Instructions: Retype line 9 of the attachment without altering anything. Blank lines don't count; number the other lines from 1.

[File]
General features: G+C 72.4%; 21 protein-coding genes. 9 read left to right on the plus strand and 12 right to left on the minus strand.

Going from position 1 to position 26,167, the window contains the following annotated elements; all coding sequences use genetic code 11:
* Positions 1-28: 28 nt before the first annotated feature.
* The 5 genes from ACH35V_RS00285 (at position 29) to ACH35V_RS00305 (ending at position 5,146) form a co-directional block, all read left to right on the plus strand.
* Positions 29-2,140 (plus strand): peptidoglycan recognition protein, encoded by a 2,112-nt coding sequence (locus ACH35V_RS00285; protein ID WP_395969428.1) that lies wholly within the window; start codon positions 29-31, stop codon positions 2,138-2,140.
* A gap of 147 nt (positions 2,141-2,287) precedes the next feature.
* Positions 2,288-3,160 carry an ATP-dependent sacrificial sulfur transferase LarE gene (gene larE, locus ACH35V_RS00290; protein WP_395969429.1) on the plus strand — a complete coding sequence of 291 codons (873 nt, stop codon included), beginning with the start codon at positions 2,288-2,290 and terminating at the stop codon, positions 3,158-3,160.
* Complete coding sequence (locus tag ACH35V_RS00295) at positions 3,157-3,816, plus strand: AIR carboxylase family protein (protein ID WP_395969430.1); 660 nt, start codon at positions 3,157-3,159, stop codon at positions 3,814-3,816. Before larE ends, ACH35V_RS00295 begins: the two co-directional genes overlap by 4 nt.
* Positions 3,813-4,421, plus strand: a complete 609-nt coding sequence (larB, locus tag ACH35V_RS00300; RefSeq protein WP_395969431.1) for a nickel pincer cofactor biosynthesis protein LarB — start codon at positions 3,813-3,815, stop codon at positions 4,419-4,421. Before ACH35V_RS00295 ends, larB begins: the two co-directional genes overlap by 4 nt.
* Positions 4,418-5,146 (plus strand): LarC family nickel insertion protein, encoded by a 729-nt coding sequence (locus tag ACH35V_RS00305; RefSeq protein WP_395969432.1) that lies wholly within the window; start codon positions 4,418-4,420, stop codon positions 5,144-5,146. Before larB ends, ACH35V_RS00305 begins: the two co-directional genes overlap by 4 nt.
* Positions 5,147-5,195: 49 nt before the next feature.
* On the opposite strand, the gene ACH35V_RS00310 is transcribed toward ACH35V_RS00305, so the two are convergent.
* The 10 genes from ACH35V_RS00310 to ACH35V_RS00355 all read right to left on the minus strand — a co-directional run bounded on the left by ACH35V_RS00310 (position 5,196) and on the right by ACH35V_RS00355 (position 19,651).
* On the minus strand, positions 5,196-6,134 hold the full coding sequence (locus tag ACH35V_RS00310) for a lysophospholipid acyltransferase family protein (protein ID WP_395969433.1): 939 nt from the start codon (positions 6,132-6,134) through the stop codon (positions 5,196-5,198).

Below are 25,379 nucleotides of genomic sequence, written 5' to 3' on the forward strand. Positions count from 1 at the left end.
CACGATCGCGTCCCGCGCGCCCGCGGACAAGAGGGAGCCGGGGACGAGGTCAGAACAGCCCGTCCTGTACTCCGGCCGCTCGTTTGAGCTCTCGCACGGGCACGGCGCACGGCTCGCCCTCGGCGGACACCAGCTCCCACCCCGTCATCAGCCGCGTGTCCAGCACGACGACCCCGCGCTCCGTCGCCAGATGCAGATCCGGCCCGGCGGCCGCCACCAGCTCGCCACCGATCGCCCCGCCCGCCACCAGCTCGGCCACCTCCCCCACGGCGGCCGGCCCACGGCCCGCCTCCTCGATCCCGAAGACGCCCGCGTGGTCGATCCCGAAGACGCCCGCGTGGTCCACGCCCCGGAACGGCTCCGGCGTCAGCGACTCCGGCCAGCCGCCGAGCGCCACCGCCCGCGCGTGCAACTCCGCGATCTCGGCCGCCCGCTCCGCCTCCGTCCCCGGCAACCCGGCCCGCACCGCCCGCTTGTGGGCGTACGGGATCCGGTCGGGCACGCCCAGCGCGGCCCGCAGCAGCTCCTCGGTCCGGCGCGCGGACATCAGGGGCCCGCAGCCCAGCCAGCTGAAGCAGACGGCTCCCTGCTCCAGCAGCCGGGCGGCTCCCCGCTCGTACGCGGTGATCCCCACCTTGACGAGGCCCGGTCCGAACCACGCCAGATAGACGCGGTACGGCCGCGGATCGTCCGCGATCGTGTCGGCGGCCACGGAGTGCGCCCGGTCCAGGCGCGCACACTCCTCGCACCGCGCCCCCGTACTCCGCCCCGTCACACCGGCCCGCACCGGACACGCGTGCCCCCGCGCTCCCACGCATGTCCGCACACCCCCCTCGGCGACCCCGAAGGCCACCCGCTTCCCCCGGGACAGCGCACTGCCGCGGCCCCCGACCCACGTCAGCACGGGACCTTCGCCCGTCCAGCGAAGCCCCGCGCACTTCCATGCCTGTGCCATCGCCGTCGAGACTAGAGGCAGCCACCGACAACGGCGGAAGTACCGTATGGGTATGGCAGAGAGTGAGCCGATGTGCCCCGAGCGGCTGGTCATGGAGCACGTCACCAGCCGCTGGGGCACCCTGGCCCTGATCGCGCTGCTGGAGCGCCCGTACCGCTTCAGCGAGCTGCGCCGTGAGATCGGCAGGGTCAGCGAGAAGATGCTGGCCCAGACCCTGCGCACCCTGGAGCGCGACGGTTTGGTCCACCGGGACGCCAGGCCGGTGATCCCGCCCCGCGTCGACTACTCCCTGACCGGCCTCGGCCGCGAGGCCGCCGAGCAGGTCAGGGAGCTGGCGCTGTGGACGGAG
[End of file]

* Positions 3,813-4,421, plus strand: a complete 609-nt coding sequence (larB, locus tag ACH35V_RS00300; RefSeq protein WP_395969431.1) for a nickel pincer cofactor biosynthesis protein LarB — start codon at positions 3,813-3,815, stop codon at positions 4,419-4,421. Before ACH35V_RS00295 ends, larB begins: the two co-directional genes overlap by 4 nt.